THE CHAINSTORE WAS TRANSFORMED BY RIVER RUN EXHIBITION, A SIMILAR INSTALLATION WILL BE CREATED FOR THE ORCHESTRA IN A WEEKEND EVENT
To Date, 200 ARTISTS AND CHILDREN have been involved in making and exhibiting visual arts works as part of the Water City Festival
Artists , Artist’s groups and organisations who have been involved to date in the visual arts:-
Arteast, disability Enterprise, 20 people
Signs of Life, Mural Project, 20 people
Neha Malik, Painter
Caroline Holden-Hotopf, Artist/Cartoonist
Theo Creber, Photographer
Mark O’Rourke, Painter
Ann-Marie Fairbrother, Artist
Kole Onilere, Film maker
Ian Moore, Designer
Nick Creber, Artist
Laura Williams, Artist
Joao Wrobel, Architect
Designers and Architects at Leaside Regeneration, Regeneration Company
Eva Bachmann, Photogrpher/Painter
Maria Alvarez-Echenique, Ceramic Sculptor
Paula Haughney, Sculptor
Murude Leong, Ceramic Artist
Chris Warmington, Artist
Lydia Gardner, Painter
Soren Meyes, Painter
Sam March, Painter
Alexander Blake, Painter
James trimmer, Painter
Chris Wheeler, Painter
Marguerite Creber, Painter
Ben Smithers, Painter/Graphic Artist
Yvonne Coughlan, Artist
Faraday Nursery School, 24 children
Marner after-school club, 12 children
Marner School, yrs 5+6, 60 children
River Run workshops 30 children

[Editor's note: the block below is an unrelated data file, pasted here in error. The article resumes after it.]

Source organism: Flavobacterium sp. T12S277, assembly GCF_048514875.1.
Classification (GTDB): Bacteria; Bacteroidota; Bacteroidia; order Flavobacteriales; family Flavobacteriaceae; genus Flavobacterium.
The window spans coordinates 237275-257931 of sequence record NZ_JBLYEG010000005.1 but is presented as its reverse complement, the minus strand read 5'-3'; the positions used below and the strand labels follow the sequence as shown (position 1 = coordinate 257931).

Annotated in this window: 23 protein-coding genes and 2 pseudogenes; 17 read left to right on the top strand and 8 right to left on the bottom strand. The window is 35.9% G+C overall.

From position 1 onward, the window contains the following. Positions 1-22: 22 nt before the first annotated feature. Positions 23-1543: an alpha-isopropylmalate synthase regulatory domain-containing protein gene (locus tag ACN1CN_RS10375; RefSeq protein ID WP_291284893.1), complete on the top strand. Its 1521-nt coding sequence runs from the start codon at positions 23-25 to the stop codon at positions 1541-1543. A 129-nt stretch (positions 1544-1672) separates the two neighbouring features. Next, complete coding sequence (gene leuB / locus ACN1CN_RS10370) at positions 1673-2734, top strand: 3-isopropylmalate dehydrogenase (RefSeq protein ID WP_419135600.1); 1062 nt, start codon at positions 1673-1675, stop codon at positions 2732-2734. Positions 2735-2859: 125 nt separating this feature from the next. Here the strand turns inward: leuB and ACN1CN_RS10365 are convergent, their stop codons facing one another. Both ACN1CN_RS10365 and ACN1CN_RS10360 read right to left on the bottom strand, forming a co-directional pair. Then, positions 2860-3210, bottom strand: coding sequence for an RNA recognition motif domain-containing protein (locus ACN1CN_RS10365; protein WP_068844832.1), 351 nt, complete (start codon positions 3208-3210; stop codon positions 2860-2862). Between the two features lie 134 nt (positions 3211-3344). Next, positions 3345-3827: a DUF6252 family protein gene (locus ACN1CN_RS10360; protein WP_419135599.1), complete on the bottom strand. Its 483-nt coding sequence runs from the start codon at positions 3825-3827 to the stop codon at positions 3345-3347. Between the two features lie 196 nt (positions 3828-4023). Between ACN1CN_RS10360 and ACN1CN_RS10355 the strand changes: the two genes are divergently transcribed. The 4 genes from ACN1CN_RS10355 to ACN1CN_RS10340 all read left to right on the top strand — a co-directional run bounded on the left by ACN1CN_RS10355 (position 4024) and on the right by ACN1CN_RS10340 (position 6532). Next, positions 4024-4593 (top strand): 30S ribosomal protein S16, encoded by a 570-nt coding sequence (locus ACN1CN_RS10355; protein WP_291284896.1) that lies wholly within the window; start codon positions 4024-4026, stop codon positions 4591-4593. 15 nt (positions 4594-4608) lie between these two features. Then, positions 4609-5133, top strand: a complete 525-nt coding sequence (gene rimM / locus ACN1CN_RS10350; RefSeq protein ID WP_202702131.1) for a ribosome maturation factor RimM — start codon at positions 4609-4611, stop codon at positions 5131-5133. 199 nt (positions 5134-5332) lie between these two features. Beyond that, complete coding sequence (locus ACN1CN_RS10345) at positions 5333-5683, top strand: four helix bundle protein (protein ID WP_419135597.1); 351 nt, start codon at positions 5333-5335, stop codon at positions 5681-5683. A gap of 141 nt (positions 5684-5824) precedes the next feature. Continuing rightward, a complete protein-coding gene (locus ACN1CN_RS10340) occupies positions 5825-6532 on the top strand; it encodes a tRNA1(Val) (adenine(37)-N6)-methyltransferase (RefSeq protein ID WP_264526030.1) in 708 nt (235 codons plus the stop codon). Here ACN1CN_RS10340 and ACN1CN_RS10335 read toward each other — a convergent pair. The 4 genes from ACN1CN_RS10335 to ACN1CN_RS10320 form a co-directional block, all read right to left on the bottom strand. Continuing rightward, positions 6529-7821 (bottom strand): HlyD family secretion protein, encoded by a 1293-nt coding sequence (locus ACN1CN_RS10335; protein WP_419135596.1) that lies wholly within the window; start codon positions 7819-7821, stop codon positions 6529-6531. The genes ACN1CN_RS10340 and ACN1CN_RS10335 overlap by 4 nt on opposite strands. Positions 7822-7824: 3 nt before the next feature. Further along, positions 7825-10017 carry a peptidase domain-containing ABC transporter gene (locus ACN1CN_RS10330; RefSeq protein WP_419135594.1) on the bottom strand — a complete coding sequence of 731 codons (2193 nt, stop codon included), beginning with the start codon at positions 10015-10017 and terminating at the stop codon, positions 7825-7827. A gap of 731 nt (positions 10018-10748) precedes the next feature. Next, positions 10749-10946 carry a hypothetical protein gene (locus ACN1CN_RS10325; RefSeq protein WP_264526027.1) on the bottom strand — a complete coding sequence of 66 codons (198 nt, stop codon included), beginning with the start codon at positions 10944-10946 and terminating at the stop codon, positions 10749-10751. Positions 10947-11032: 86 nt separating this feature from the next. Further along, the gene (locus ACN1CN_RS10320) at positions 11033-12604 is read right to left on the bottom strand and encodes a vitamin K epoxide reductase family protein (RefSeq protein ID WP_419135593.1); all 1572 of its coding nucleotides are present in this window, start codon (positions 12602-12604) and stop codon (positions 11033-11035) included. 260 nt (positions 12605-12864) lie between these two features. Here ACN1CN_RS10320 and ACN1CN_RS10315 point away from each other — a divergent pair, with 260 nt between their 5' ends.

A BIT OF HISTORY ABOUT THE CHAINSTORE
Follow this link from
SCIENTIFIC AMERICAN SUPPLEMENT NO. 470
NEW YORK, JANUARY 3, 1885
for interesting facts about how Whistling and bell buoys work. These buoys are still in use today.
Background information about Trinity Buoy Wharf
Henry VIII gave the forerunner of the Corporation of Trinity House a royal charter in 1514 and it received a coat of arms in 1573 along with the authority to create beacons and signs “for the better navigation of the coasts of England”.
Since then it has pioneered the techniques of lighthouses and signage often worked at its Thames side workshop at Trinity Buoy Wharf established in 1803.
At first wooden buoys and sea marks were made and stored there and a mooring provided for the Trinity House yacht which laid the buoys.
The river wall along the Lea was rebuilt in brick in 1822 and this is the oldest surviving structure on the site.
The iconic experimental lighthouse was built in 1864 along with the chain and buoy store and expansion meant that by 1910 it was a major local employer of tradesmen such as platers, blacksmiths, riveters, painters and chain testers.
Modernised between 1947 and 1966, it finally closed on December 3, 1988, when it was taken over by the London Docklands Development Corporation.